My Vista SP1 Experience

There has been a lot of buzz lately about the long-awaited release of SP1 for Vista. There has also been no shortage of press articles about how Microsoft has released a dud of a product, and how everyone should wait until SP1 comes out to get serious about using it, especially businesses, where the potential for a headache is greatest. Stories abound of users switching back to XP after fooling with Vista, and being oh so much happier!

The FUD abounds.

I’ve been running Vista for a little over a year now, and have been quite happy with it. I’ve even had several computers in that span of time, with varying hardware configurations, and they all took Vista quite well. All of my Apps and Games run about the same as they did on XP, some a little bit faster, and some a LOT faster.

But just for grins and giggles, I decide to go ahead and take the plunge and install SP1 for Vista, even though it has only been out a short while. If I toast my machine, so be it. Maybe I’d be able to learn something interesting from the whole affair, and I would at least be able to post it here to help out somebody else who ended up with the same problem.

So I proceed. I just let it download the update through the built-in Update functionality of Vista, as opposed to downloading the redistributable package. After I downloaded and installed it, I rebooted it, only to find…..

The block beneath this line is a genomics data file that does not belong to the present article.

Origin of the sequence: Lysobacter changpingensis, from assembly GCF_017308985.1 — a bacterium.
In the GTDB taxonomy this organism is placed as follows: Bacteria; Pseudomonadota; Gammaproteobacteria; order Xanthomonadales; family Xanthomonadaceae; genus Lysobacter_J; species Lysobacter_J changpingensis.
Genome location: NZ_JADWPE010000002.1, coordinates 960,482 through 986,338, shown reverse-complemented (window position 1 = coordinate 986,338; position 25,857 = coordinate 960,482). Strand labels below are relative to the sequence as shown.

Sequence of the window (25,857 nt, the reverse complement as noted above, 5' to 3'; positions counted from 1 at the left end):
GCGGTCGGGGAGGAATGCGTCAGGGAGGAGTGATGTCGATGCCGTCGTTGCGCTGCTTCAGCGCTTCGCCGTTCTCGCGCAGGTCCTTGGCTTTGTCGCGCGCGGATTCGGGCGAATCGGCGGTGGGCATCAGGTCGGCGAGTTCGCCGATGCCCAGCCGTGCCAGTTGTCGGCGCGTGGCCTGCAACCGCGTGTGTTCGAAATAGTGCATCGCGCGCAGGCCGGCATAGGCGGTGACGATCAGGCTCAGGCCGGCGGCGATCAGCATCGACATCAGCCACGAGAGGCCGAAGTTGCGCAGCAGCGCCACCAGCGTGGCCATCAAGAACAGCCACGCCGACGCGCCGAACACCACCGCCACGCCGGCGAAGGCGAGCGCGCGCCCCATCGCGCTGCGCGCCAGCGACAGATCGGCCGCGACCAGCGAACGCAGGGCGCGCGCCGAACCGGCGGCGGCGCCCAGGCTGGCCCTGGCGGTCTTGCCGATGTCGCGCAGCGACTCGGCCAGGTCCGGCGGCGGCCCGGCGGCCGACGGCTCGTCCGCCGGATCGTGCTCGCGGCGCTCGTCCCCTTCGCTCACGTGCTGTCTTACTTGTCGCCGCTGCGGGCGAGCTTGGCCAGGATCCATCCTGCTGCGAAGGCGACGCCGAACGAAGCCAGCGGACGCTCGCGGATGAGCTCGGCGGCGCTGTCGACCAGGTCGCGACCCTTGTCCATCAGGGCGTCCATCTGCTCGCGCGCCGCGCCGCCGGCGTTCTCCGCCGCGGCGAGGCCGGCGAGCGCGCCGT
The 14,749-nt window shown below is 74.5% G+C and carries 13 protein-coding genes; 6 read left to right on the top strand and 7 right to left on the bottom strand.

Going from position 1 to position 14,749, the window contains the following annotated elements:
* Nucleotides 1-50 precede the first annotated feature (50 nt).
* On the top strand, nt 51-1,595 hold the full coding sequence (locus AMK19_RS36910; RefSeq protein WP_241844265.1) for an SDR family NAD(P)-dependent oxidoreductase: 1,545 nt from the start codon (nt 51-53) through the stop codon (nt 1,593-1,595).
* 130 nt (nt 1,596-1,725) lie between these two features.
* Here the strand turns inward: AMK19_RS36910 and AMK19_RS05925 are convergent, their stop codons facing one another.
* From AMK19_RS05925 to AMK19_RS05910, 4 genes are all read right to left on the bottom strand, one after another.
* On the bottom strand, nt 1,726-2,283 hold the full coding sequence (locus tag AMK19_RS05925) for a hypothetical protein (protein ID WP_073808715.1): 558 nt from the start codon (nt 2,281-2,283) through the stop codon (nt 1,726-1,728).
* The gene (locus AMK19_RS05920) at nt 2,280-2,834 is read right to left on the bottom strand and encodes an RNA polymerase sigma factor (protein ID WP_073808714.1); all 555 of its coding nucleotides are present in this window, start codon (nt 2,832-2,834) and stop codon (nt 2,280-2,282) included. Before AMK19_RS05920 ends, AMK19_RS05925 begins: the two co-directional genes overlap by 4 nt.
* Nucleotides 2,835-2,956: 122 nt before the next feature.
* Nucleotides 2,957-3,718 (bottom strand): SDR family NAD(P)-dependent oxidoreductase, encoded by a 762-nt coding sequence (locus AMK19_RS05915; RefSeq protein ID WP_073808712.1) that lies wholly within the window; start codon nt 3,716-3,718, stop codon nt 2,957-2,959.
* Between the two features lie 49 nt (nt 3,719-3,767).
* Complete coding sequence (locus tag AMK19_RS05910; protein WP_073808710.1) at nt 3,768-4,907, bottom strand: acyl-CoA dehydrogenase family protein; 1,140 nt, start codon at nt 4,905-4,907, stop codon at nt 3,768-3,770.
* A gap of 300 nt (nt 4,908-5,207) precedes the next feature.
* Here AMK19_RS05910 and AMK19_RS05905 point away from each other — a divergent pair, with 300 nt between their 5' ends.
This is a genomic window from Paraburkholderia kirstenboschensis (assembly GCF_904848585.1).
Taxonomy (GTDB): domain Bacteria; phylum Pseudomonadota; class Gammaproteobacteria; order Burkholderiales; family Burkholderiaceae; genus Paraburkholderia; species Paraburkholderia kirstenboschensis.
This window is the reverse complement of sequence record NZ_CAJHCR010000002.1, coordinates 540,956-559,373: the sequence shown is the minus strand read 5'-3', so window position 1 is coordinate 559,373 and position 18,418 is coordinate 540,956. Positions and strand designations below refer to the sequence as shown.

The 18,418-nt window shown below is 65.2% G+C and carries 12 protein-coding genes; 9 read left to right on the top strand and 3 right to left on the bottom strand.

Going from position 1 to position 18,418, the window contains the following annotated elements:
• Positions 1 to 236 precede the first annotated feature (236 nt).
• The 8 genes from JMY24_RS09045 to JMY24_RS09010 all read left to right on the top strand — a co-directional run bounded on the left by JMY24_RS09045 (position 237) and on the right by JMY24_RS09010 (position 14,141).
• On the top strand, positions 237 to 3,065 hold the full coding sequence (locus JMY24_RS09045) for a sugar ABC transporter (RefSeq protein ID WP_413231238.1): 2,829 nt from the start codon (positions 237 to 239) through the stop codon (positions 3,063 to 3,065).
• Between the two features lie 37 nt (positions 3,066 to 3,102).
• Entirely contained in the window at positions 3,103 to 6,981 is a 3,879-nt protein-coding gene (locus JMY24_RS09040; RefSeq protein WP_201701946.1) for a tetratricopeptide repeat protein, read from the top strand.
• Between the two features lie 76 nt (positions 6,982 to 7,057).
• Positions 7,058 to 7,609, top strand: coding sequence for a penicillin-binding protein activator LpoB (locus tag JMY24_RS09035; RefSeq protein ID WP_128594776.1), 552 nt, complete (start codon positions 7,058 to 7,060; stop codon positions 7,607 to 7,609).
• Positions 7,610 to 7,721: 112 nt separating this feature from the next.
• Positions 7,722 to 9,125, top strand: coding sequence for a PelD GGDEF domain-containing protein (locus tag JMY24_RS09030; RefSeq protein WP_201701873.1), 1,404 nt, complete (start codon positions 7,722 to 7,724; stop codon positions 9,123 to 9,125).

Everything still worked. My apps still worked. My games still worked. My printers still worked. File copies were a bit faster. Boot time was at least the same as it was before. I didn’t have to download any driver updates for my relatively recent hardware. In fact, the whole Aero interface seemed a little snappier, and my usual apps loaded and closed just a tad quicker. No problems to contend with whatsoever. Oh and BTW, I’m running Vista Home Premium 64-bit…. not that this matters much today, but not so long ago, if you ran Windows XP 64-bit or just about any 64-bit version of an OS for that matter, getting drivers and driver updates was somewhat of a crapshoot. Looks like Microsoft has done something right.

I feel like this is a typical experience for most Vista users updating to Service Pack 1. I’m sure there are some users out there whose machines were torched by SP1; but this sort of thing has been typical in the IT industry from it’s inception. Sometimes when you install an update / service pack for a product, it WILL blow up in your face. It’s a fact of life as a technician/engineer. If Vista is your first experience with this, then you probably have not been doing this for long. The only difference now is that Microsoft and Vista are under the microscope, and it’s producing all sorts of negative publicity, which feeds the FUDmonster.

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